Background


Located at the top of Usambara Mountains in the historic town of Lushoto which was originally established by the Germans in 1880s and formerly known as Wilhelmstal (William’s Valley) and was named after Emperor Wilhelm II is the Institute of Judicial Administration Lushoto popularly known by its acronym as IJA which is a public institution established in 1999 by an Act of Parliament, the Institute of Judicial Adminstration-Lushoto Act Cap 405 of the Revised Edition 2002. Lushoto is famous for its pleasant mountain climate and is an ideal place not only for work but also for leisure.

IJA is one of the acknowledged world leaders in the design and delivery of judicial education, known for offering dynamic and relevant programmes to Judges, Magistrates, State Attorneys, Public Prosecutors, Police Officers, Prison Officers, Forensic Experts, Parliamentary Officials, Local Government Solicitors, Members of the Legal Fraternity, Academia, Media as well as non-judicial staff from the judiciary of Tanzania.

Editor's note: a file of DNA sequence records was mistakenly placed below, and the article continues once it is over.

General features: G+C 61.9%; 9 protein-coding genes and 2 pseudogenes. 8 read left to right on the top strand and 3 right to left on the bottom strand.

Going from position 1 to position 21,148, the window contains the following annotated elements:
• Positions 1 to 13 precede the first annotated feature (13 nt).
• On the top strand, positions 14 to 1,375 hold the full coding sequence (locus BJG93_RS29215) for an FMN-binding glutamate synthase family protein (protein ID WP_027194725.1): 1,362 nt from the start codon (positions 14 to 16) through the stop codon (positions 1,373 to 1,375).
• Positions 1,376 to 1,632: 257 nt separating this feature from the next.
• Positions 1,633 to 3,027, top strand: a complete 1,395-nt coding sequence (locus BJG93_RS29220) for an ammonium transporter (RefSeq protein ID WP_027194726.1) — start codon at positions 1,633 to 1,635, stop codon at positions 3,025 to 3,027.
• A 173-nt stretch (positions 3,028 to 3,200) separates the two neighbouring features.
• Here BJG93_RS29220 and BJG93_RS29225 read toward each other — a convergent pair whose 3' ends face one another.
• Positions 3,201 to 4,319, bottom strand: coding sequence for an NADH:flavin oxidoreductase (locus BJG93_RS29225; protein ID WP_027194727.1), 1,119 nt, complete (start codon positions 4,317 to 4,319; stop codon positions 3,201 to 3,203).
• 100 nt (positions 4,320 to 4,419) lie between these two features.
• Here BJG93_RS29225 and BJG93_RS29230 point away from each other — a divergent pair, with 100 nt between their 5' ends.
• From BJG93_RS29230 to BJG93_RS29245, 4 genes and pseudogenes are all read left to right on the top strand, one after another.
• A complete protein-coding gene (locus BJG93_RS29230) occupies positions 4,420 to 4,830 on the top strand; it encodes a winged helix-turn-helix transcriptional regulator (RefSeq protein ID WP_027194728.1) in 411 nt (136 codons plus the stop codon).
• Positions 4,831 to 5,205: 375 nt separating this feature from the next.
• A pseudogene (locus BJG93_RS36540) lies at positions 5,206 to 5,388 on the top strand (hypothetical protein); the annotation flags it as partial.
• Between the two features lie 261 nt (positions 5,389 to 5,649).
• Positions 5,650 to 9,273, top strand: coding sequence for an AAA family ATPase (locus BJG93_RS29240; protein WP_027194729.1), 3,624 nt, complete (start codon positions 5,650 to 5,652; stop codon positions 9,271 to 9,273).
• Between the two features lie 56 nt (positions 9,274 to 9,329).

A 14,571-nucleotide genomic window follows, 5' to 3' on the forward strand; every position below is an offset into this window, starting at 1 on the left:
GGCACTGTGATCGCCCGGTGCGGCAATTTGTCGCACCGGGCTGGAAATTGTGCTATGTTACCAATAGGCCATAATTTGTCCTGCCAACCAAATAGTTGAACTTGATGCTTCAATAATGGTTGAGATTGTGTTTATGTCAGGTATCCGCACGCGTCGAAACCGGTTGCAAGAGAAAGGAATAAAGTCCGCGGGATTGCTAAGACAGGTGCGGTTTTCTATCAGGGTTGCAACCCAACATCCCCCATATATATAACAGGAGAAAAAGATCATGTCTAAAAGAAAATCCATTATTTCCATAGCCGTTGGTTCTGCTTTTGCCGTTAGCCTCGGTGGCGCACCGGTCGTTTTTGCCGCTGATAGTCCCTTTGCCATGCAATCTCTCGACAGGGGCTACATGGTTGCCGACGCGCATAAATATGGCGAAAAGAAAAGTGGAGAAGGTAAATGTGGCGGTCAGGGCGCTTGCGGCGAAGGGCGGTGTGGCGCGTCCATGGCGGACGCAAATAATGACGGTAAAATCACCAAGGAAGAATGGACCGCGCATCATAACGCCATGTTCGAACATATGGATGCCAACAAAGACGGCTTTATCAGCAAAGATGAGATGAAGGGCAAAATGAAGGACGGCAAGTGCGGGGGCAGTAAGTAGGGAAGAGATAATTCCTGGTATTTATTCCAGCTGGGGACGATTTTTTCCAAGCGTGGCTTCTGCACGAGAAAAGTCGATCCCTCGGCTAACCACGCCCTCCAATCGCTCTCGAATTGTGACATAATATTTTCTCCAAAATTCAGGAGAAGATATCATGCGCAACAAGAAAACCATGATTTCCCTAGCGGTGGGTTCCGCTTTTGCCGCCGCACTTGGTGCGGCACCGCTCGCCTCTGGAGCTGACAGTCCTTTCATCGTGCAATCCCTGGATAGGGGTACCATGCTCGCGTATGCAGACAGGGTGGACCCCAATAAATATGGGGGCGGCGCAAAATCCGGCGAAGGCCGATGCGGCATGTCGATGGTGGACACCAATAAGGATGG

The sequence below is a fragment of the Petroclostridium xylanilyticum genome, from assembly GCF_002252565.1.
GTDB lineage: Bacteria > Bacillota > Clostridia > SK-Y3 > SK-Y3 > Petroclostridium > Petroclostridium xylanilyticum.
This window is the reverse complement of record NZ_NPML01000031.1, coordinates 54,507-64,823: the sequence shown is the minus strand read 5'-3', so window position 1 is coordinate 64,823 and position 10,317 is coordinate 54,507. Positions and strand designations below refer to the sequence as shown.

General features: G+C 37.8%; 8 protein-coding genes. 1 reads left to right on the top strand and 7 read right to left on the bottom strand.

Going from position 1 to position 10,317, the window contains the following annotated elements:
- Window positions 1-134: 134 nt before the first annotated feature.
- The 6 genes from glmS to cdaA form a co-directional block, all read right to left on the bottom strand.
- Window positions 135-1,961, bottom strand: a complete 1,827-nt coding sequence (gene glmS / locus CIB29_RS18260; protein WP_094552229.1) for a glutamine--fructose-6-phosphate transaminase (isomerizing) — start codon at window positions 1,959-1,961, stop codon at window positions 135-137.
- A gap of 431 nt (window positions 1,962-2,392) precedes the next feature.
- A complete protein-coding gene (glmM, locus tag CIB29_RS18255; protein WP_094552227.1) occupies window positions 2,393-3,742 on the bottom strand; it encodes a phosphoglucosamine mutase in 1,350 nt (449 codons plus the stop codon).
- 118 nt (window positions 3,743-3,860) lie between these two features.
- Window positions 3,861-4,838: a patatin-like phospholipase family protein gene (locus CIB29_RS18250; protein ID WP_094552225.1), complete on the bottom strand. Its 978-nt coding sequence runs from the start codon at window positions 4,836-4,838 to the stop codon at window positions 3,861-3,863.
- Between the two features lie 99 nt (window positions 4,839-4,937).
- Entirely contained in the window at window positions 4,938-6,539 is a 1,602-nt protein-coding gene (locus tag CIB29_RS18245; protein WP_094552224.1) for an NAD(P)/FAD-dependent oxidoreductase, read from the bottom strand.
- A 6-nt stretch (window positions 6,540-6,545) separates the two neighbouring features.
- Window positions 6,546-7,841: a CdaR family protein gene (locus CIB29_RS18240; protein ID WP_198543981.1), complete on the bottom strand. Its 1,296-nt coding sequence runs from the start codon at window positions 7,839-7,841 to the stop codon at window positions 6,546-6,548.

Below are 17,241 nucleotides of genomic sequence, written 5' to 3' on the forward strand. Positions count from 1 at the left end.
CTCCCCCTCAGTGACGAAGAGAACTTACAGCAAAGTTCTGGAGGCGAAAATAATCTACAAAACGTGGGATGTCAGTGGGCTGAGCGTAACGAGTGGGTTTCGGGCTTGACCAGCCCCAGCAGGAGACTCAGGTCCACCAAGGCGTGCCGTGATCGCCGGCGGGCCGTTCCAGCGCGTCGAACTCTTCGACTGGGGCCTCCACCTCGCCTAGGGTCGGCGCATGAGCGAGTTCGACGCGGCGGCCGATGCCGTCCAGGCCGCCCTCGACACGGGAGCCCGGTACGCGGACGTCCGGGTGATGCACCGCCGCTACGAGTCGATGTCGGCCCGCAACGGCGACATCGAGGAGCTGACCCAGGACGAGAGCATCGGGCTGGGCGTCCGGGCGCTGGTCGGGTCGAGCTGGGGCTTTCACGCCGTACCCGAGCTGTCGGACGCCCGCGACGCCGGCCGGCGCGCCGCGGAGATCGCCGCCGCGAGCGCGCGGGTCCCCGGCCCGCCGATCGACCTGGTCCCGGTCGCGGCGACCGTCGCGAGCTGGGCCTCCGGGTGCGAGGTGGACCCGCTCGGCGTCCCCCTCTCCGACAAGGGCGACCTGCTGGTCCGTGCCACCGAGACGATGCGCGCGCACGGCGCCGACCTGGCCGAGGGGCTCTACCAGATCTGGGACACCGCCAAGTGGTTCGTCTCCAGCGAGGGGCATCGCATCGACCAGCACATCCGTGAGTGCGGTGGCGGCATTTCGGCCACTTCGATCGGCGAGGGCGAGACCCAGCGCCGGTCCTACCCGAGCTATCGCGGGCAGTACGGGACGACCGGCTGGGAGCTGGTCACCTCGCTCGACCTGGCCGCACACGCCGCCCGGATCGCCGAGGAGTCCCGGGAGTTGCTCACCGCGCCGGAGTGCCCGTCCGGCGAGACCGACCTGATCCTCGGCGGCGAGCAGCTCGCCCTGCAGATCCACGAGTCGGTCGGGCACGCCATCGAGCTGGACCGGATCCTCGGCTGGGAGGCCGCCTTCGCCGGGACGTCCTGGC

With its dedicated and professional staff, IJA delivers a wide range of programmes that responds to the evolving needs of the judiciary and the justice sector in addressing emerging issues of public importance.

IJA works closely with the Judiciary of Tanzania (JoT), Ministry of Constitutional Affairs and Justice, judiciary training institutions the world over and other training institutions local, regional and international to ensure that high-quality judicial and continuing legal education is available to every judicial officer, justice sector stakeholders and non- judicial staff of the JoT.

IJA is the judicial think tank that provides the intellectual anchor by offering judicial education and training to both those aspiring to acquire Certificates and Diploma in Law as well as induction to newly appointed Judicial Officers namely Judges and Magistrates. IJA is also mandated to offer induction to all newly appointed lawyers who are employed in the public sector. In addition to that IJA provides continuing legal education to experienced judicial officers, non- judicial officers within the judiciary and other justice sector stakeholders. Continuing Legal Education is inevitable simply because of the continuing technological, cultural, environmental and economical change which have rendered the landscape of judging and legal practice ever more complex.